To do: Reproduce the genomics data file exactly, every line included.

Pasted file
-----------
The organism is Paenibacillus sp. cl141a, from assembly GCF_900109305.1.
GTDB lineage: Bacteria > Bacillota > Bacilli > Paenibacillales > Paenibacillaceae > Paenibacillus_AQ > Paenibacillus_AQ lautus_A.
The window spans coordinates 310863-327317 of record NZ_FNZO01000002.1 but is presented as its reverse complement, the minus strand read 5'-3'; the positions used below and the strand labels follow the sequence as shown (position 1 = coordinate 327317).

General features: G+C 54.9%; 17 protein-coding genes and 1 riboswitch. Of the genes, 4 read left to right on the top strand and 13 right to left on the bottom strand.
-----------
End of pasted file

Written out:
The organism is Paenibacillus sp. cl141a, from assembly GCF_900109305.1.
GTDB lineage: Bacteria > Bacillota > Bacilli > Paenibacillales > Paenibacillaceae > Paenibacillus_AQ > Paenibacillus_AQ lautus_A.
The window spans coordinates 310863-327317 of record NZ_FNZO01000002.1 but is presented as its reverse complement, the minus strand read 5'-3'; the positions used below and the strand labels follow the sequence as shown (position 1 = coordinate 327317).

General features: G+C 54.9%; 17 protein-coding genes and 1 riboswitch. Of the genes, 4 read left to right on the top strand and 13 right to left on the bottom strand.